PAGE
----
A number of local vendors will be on hand, offering products and services directly tailored for women, including skin care products and sun damage screenings. Chair massages will be provided, as well, says Community Relations Director, Beverly Miller who coordinates the event each year with the Junior League of Gwinnett and North Fulton Counties.

Also on tap will be a panel discussion focused on “A Younger, Healthier You” and tours of the new Center for Breast Care. Free gifts will be provided to guests who attend the panel and tour.

Call 678-474-8200 to let us know you are coming or if you need more information. Registration is not required, but is very much appreciated. You can also RSVP on Facebook!

Related Resources:

New Application for an Old Technique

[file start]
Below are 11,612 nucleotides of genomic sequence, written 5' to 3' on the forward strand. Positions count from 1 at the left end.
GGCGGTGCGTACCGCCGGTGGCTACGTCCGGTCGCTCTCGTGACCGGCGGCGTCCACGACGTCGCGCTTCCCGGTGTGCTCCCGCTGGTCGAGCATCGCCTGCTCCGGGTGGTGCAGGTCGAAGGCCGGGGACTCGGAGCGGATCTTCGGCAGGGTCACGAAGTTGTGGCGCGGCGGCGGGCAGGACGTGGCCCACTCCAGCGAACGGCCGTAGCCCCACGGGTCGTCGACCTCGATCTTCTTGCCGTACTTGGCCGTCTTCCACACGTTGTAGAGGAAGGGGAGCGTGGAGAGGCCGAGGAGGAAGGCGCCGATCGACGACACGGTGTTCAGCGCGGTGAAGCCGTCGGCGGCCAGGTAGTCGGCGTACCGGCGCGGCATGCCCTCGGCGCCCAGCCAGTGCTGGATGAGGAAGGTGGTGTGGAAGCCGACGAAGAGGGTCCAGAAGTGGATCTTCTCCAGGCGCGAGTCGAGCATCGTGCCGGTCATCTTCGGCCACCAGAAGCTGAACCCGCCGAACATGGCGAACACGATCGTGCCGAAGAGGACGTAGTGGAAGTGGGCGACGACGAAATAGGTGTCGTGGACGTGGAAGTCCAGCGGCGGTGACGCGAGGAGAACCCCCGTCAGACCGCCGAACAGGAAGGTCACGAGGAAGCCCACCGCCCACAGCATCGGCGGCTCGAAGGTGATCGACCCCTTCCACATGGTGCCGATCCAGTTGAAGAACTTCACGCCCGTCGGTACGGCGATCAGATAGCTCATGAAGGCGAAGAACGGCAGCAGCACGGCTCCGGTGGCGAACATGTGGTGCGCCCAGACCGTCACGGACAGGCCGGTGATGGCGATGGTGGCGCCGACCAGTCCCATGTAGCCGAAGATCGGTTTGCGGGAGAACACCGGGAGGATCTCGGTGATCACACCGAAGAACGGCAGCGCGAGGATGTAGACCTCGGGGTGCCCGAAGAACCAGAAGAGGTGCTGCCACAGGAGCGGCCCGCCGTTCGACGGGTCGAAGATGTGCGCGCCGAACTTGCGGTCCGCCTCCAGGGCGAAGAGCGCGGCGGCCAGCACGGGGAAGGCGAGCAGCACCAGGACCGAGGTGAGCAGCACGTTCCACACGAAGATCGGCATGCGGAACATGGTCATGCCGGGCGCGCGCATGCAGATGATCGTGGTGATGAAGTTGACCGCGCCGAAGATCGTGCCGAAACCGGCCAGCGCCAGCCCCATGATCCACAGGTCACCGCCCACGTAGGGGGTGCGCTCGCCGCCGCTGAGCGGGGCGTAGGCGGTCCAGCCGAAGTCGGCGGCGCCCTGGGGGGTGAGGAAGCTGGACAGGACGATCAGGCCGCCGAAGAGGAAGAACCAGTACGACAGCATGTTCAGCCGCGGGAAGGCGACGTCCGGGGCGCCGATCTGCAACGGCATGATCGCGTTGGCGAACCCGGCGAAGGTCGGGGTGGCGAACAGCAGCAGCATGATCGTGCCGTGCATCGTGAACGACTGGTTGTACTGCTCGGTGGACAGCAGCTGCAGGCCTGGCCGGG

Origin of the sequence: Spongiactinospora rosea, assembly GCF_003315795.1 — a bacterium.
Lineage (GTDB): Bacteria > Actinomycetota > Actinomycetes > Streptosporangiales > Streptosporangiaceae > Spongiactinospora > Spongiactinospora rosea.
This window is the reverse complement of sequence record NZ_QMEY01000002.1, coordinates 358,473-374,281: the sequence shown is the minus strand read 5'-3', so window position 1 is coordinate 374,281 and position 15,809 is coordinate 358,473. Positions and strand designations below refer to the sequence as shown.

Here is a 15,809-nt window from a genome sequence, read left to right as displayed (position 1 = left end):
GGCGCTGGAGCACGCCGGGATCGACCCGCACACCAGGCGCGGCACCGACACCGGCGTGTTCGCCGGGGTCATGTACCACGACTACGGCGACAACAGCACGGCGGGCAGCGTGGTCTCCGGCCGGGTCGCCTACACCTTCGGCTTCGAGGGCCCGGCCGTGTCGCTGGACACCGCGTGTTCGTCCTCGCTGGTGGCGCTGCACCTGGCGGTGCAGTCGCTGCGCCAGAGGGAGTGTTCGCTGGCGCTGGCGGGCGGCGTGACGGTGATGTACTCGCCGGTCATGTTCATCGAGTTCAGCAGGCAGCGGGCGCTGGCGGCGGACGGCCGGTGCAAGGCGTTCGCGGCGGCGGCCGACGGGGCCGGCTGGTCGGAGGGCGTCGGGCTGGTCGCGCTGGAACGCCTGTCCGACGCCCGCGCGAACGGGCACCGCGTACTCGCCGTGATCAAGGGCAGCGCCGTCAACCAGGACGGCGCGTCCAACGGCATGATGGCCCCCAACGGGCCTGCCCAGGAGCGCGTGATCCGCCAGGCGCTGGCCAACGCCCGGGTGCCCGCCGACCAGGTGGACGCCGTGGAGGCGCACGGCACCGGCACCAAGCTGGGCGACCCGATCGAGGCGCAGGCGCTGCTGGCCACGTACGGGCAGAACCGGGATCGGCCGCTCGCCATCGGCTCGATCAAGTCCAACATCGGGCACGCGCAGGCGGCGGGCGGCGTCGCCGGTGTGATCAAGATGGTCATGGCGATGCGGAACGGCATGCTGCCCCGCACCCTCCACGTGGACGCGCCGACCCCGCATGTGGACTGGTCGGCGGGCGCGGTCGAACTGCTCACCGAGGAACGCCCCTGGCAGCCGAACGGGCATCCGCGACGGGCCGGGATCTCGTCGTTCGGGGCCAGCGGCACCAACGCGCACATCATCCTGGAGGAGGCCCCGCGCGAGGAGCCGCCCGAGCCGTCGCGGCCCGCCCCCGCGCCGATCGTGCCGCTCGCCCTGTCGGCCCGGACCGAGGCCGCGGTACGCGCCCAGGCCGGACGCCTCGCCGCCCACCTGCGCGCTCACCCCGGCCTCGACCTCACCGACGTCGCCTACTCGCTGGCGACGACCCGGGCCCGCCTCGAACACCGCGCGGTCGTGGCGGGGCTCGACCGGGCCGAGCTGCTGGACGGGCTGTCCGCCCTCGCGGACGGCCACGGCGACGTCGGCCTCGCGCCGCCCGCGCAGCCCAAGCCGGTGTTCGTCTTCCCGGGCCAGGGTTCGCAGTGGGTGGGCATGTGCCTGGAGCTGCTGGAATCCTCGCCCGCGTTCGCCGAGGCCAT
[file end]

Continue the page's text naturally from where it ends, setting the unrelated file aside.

Dr. Gail Peters talks about a non-surgical treatment for uterine fibroids

Many women who have uterine fibroids go through their days with no noticeable symptoms. They may even be unaware they have fibroids at all. However, for a small percentage who have symptoms, daily life can be interrupted continually by pain.

Uterine fibroids can cause a host of disruptive symptoms: unusually heavy or long menstrual periods, pain during sexual intercourse, pressure on the bladder leading to frequent trips to the bathroom, bloating, and pain in the pelvis, legs, or lower back. They affect 20% to 40% of women 20 years or older and occur in half of African American women. So far, doctors are unable to pinpoint why fibroids are more common in African Americans or why women develop them at all. But they do know that heredity and obesity are factors.

Women with problematic uterine fibroids traditionally have had only two options—a hysterectomy or a myomectomy (surgical removal of the fibroids). In fact, unwanted fibroid symptoms trigger approximately 150,000 hysterectomies each year.